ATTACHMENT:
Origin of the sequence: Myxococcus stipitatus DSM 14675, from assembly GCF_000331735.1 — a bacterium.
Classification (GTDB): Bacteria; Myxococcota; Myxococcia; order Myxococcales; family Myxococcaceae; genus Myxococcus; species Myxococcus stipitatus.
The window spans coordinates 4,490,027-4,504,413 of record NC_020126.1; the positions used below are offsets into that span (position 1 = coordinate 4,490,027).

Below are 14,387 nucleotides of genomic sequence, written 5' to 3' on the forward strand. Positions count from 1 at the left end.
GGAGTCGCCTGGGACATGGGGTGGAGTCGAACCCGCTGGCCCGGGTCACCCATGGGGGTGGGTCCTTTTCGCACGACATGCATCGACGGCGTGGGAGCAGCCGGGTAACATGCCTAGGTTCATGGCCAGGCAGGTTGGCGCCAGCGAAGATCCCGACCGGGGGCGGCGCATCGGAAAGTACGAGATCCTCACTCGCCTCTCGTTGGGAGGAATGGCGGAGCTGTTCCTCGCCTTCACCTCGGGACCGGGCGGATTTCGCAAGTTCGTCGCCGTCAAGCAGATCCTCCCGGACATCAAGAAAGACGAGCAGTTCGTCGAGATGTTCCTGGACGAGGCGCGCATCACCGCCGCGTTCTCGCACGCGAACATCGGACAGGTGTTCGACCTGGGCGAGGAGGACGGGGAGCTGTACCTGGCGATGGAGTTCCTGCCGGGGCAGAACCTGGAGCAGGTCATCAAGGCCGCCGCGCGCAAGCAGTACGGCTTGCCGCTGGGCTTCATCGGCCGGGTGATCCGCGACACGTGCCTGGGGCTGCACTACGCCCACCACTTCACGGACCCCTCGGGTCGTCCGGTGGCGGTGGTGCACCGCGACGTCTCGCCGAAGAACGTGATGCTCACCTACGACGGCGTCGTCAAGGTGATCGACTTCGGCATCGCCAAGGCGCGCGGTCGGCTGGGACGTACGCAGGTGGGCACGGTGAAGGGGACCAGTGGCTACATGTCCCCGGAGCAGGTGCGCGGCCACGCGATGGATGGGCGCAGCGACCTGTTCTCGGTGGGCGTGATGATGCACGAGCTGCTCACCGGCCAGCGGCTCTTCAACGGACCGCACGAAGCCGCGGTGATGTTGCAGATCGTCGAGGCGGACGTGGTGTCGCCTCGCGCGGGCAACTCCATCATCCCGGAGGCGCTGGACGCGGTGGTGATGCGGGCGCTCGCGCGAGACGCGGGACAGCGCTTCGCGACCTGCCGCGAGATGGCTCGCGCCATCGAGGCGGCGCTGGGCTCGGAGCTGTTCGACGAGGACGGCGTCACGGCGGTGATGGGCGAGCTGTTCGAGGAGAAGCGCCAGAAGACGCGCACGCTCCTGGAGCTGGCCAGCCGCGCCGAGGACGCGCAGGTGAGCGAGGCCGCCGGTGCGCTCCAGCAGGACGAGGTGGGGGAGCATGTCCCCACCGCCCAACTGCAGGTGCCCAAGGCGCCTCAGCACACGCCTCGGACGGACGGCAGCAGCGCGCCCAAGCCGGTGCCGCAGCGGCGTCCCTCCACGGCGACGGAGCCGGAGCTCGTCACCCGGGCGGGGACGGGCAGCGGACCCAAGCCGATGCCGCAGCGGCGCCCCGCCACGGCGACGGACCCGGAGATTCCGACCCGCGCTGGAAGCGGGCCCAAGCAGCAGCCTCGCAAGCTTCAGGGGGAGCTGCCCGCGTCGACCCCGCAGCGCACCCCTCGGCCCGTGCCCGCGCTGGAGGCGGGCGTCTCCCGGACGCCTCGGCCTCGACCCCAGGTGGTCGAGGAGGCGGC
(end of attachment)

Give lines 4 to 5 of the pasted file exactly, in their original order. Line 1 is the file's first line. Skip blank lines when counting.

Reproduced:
Below are 14,387 nucleotides of genomic sequence, written 5' to 3' on the forward strand. Positions count from 1 at the left end.
GGAGTCGCCTGGGACATGGGGTGGAGTCGAACCCGCTGGCCCGGGTCACCCATGGGGGTGGGTCCTTTTCGCACGACATGCATCGACGGCGTGGGAGCAGCCGGGTAACATGCCTAGGTTCATGGCCAGGCAGGTTGGCGCCAGCGAAGATCCCGACCGGGGGCGGCGCATCGGAAAGTACGAGATCCTCACTCGCCTCTCGTTGGGAGGAATGGCGGAGCTGTTCCTCGCCTTCACCTCGGGACCGGGCGGATTTCGCAAGTTCGTCGCCGTCAAGCAGATCCTCCCGGACATCAAGAAAGACGAGCAGTTCGTCGAGATGTTCCTGGACGAGGCGCGCATCACCGCCGCGTTCTCGCACGCGAACATCGGACAGGTGTTCGACCTGGGCGAGGAGGACGGGGAGCTGTACCTGGCGATGGAGTTCCTGCCGGGGCAGAACCTGGAGCAGGTCATCAAGGCCGCCGCGCGCAAGCAGTACGGCTTGCCGCTGGGCTTCATCGGCCGGGTGATCCGCGACACGTGCCTGGGGCTGCACTACGCCCACCACTTCACGGACCCCTCGGGTCGTCCGGTGGCGGTGGTGCACCGCGACGTCTCGCCGAAGAACGTGATGCTCACCTACGACGGCGTCGTCAAGGTGATCGACTTCGGCATCGCCAAGGCGCGCGGTCGGCTGGGACGTACGCAGGTGGGCACGGTGAAGGGGACCAGTGGCTACATGTCCCCGGAGCAGGTGCGCGGCCACGCGATGGATGGGCGCAGCGACCTGTTCTCGGTGGGCGTGATGATGCACGAGCTGCTCACCGGCCAGCGGCTCTTCAACGGACCGCACGAAGCCGCGGTGATGTTGCAGATCGTCGAGGCGGACGTGGTGTCGCCTCGCGCGGGCAACTCCATCATCCCGGAGGCGCTGGACGCGGTGGTGATGCGGGCGCTCGCGCGAGACGCGGGACAGCGCTTCGCGACCTGCCGCGAGATGGCTCGCGCCATCGAGGCGGCGCTGGGCTCGGAGCTGTTCGACGAGGACGGCGTCACGGCGGTGATGGGCGAGCTGTTCGAGGAGAAGCGCCAGAAGACGCGCACGCTCCTGGAGCTGGCCAGCCGCGCCGAGGACGCGCAGGTGAGCGAGGCCGCCGGTGCGCTCCAGCAGGACGAGGTGGGGGAGCATGTCCCCACCGCCCAACTGCAGGTGCCCAAGGCGCCTCAGCACACGCCTCGGACGGACGGCAGCAGCGCGCCCAAGCCGGTGCCGCAGCGGCGTCCCTCCACGGCGACGGAGCCGGAGCTCGTCACCCGGGCGGGGACGGGCAGCGGACCCAAGCCGATGCCGCAGCGGCGCCCCGCCACGGCGACGGACCCGGAGATTCCGACCCGCGCTGGAAGCGGGCCCAAGCAGCAGCCTCGCAAGCTTCAGGGGGAGCTGCCCGCGTCGACCCCGCAGCGCACCCCTCGGCCCGTGCCCGCGCTGGAGGCGGGCGTCTCCCGGACGCCTCGGCCTCGACCCCAGGTGGTCGAGGAGGCGGC